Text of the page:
Although the death of Molly Lane at the beginning of Amsterdam appears set to follow this same pattern, it is not the central event. Instead, her death brings together two of her former lovers, the composer Clive Linley and the newspaper editor Vernon Halliday. Rather than a single event, McEwan provides his two main characters with two moments that have broader consequences: for Clive, his failure to intervene in a possible rape so that he can grasp hold of a moment of musical inspiration; for Vernon, his decision to publish front-page pictures of Julian Garmony, a right-wing politician who was also a former lover of Molly’s, dressed as a woman.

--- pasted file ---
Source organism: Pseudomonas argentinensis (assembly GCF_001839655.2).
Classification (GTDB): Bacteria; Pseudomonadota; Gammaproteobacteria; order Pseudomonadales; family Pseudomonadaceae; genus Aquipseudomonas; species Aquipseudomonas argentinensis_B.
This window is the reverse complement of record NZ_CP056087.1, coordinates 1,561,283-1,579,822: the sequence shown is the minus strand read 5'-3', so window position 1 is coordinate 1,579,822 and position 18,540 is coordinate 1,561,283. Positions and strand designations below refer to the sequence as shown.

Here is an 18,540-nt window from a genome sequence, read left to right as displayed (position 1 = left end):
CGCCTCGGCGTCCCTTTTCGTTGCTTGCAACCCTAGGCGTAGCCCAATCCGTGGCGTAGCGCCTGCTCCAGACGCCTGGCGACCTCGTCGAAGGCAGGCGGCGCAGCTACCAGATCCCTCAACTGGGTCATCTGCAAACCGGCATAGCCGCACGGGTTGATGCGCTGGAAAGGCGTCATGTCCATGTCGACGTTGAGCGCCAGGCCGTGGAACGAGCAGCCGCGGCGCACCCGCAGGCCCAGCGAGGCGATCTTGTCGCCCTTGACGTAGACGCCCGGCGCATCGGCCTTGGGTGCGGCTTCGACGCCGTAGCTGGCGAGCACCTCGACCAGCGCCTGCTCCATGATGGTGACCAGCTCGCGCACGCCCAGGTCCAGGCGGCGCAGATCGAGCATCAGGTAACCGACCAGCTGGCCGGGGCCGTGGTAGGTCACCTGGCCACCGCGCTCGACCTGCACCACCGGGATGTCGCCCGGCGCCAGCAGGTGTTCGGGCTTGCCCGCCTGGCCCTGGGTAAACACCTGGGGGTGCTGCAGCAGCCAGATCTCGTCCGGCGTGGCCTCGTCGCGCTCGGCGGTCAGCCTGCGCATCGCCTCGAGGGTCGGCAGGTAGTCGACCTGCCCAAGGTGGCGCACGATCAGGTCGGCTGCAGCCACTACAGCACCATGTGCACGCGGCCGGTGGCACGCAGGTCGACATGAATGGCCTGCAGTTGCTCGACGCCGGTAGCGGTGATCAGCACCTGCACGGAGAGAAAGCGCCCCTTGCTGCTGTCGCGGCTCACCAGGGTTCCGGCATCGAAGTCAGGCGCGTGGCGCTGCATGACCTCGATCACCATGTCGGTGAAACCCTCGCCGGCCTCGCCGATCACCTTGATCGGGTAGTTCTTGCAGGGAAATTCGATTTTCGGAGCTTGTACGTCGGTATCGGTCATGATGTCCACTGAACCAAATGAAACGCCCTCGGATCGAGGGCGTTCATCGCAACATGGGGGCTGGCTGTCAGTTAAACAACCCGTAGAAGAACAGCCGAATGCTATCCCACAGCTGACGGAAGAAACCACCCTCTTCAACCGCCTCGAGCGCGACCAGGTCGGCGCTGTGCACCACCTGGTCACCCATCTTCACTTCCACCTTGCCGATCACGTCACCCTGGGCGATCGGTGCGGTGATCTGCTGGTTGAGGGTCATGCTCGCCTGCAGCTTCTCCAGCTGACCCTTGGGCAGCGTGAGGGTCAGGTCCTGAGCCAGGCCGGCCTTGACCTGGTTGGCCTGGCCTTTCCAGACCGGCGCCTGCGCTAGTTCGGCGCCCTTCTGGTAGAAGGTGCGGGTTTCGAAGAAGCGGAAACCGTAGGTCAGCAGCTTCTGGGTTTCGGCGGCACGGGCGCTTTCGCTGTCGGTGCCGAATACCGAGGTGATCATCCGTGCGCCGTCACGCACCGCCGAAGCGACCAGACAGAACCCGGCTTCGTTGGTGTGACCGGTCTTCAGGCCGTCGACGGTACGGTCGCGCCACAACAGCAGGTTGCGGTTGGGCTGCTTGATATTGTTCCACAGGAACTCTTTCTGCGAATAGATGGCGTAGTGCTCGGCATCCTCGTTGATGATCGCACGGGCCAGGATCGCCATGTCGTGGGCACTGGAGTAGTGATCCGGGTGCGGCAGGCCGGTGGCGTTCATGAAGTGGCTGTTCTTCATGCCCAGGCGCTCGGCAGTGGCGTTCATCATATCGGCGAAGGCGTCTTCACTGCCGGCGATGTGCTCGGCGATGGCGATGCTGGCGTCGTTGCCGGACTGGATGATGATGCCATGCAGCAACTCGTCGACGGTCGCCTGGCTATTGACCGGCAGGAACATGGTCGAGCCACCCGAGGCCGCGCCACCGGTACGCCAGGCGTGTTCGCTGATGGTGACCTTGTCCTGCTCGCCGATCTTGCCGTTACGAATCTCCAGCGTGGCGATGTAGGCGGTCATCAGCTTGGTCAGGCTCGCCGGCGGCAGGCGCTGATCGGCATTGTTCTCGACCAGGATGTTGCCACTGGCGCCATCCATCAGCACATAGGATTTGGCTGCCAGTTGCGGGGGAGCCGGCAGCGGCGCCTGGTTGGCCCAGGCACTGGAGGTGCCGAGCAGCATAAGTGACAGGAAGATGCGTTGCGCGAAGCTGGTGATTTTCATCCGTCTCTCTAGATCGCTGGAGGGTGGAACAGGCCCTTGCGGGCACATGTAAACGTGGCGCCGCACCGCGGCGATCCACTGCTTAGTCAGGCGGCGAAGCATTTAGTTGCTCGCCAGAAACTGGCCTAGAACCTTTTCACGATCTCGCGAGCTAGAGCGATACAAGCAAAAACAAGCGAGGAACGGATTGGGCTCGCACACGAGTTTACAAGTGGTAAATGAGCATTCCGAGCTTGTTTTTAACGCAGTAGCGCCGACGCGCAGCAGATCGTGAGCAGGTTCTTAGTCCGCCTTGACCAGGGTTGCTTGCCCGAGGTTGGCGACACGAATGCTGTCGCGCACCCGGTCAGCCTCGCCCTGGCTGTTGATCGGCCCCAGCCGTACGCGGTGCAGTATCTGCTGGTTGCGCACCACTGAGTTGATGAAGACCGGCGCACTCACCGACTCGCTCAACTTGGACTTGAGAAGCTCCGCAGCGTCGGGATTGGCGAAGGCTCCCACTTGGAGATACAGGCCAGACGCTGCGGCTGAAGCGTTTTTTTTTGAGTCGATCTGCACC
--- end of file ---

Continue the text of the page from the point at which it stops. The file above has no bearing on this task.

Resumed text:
McEwan draws Clive and Vernon together first as friends and then, when circumstances turn against them, as enemies out to destroy each other. This pattern bears a strong resemblance to what happens to Bernard and June Tremaine, the husband and wife in Black Dogs who, having been drawn together by their Communist ideals, have their marriage torn apart by deep philosophical disagreements. Amsterdam and Black Dogs are both intended by McEwan, it seems to me, to be documents of their time, a summary judgment of the failures of the twentieth century as it draws to a close.